Baltimore Police Commissioner Darryl De Sousa has appointed a former top-ranking Drug Enforcement Administration official as deputy commissioner of strategic and support services, the department announced Friday.
Gary Tuggle, a Baltimore native and former Baltimore police officer, joined the DEA in 1992 and rose through the ranks to leadership positions in Baltimore, Chicago, Philadelphia and Washington. He has also worked in positions handling high-profile international drug cases.
He served as assistant special agent in charge of the agency’s Baltimore office from 2013 to 2015,overseeing its investigation into the looting of large amounts of pharmaceutical drugs from pharmacies during the 2015 unrest. He subsequently led the DEA’s Philadelphia office.
He is a graduate of Coppin State University and holds a business degree and a master’s degree in government, with a concentration in national security studies, from the Johns Hopkins University.
Tuggle, who could not be reached for comment, will start in his new position in the Police Pepartment in April, the department said.
He will replace Deputy Commissioner Andre Bonaparte in overseeing strategic and support services. Bonaparte will continue to oversee the operations bureau.
Assistant Special Agent in Charge Don Hibbert took over the DEA’s field office in Baltimore after Tuggle’s departure in 2015. He said he has worked with and for Tuggle on two occasions — once in the DEA’s Special Operations Division and later in Baltimore — and called him “an experienced and proven law enforcement executive who is familiar with the issues facing Baltimore.” He predicted that Tuggle will work well with the Police Department’s federal partners, including the DEA.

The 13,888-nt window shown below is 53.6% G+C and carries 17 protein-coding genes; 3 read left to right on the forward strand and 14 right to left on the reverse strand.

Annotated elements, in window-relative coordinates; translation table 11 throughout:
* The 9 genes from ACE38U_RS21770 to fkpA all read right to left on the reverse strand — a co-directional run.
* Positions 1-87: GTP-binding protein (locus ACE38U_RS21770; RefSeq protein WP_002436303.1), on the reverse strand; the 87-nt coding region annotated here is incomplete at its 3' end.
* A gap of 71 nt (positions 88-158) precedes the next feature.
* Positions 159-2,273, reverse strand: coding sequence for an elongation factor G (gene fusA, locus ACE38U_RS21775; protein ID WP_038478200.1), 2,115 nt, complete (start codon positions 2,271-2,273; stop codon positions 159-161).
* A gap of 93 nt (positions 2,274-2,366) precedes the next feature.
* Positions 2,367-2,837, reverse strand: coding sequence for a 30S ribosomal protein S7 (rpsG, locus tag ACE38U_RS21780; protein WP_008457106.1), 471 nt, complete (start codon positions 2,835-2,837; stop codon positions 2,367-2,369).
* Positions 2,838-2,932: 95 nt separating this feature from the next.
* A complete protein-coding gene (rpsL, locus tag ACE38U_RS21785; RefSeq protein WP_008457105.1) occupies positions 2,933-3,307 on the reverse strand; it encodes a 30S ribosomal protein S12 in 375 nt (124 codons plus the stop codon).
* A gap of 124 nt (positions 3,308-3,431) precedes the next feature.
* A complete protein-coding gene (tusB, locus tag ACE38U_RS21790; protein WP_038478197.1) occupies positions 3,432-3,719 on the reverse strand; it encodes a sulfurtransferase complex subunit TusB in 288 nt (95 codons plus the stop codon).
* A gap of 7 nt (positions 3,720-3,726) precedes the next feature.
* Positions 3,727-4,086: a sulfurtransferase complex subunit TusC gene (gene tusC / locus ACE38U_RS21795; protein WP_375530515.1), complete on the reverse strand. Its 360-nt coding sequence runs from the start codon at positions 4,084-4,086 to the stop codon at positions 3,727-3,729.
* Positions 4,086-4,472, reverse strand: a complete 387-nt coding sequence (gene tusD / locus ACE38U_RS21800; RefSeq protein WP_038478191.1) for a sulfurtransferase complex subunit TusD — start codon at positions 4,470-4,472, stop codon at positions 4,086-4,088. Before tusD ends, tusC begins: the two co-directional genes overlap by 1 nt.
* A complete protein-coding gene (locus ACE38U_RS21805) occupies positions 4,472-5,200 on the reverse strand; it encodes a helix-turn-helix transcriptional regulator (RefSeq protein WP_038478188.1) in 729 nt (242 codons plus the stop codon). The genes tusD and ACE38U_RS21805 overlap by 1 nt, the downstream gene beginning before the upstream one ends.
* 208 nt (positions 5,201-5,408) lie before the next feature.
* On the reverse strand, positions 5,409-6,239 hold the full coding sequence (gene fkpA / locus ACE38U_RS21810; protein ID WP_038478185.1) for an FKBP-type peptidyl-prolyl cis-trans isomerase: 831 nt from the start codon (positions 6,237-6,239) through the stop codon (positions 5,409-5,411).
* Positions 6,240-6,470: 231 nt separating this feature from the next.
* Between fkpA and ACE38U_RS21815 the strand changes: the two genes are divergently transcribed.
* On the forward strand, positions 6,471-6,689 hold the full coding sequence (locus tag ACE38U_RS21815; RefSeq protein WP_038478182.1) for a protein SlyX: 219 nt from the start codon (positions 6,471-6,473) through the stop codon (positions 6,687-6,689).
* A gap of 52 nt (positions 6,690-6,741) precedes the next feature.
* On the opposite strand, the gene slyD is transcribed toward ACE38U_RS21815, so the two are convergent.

“He’s born and raised here, he knows the issues, and I think Commissioner De Sousa’s made an excellent choice,” Hibbert said.
Tuggle’s hiring comes after a messy start to De Sousa’s efforts to fill out the top ranks of his leadership team.
De Sousa was named acting commissioner by Mayor Catherine Pugh in January, after she fired former Commissioner Kevin Davis. De Sousa was confirmed as the permanent commissioner this week.
De Sousa had first announced top appointments early last month, including Bonaparte as deputy commissioner of support services and Thomas Cassella, a retired Baltimore police official, as deputy commissioner of operations.
However, an internal document purporting to show sustained allegations against Cassella from earlier in his career was leaked, and De Sousa put that appointment on hold. Later, after the department said that the allegations in the leaked document were false and that Cassella had been mistreated, the department released a statement saying Cassella would not be taking the position.
An investigation into how the false information got into the leaked memo, and how the memo got leaked, is ongoing.
Hibbert said Tuggle is an engaging leader who is “about the business of doing the job” of law enforcement thoughtfully. Tuggle is also a leader with integrity, Hibbert said, which is needed in the department after the indictment of the Gun Trace Task Force officers and the internal corruption exposed at their trial.
“The gun trace task force investigation was a black eye, not just for Baltimore but for all of law enforcement,” Hibbert said. “I’m sure he will have a keen interest in, and keep a keen eye out for, those type of activities, and I’m sure he would not stand for that.”